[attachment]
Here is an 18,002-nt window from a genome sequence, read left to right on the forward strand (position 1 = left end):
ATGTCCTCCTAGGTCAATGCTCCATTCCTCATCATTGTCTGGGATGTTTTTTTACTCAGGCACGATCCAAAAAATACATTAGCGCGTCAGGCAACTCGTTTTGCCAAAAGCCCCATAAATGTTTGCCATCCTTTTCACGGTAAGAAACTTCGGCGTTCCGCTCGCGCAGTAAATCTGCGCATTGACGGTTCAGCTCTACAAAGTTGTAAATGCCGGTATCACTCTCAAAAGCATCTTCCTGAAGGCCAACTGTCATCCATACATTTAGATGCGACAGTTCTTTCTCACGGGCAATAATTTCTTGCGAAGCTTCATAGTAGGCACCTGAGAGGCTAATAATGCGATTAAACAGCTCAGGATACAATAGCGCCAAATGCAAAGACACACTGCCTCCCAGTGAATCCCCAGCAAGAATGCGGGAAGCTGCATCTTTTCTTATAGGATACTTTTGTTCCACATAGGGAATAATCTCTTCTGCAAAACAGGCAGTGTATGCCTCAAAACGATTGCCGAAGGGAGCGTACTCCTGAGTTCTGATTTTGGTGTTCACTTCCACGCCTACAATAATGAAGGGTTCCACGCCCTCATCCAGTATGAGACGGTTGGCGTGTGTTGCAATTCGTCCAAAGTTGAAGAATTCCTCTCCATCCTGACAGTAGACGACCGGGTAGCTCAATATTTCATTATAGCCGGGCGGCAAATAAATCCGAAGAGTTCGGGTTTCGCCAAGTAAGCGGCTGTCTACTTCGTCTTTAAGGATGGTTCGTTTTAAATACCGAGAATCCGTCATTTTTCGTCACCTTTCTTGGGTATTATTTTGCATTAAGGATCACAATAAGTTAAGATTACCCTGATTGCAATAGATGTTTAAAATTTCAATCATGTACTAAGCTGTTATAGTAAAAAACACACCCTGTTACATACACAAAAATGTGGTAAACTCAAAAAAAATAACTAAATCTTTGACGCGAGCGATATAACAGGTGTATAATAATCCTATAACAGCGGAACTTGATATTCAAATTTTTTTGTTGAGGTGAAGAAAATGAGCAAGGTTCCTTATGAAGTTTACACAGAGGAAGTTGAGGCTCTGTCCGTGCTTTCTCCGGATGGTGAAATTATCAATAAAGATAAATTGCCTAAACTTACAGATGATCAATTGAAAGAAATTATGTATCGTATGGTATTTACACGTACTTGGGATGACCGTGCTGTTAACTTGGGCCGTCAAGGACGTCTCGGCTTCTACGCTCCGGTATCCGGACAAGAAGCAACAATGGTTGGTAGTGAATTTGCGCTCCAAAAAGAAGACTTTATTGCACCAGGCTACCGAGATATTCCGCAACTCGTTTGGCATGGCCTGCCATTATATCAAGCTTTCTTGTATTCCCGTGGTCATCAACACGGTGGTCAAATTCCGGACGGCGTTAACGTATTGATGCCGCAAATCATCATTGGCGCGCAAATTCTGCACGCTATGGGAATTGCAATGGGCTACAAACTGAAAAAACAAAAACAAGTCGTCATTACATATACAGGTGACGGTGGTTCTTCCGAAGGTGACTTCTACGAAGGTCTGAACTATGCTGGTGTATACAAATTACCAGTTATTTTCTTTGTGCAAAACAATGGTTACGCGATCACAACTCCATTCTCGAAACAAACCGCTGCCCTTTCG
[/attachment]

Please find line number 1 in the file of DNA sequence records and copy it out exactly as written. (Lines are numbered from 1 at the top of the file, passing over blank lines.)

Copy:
Here is an 18,002-nt window from a genome sequence, read left to right on the forward strand (position 1 = left end):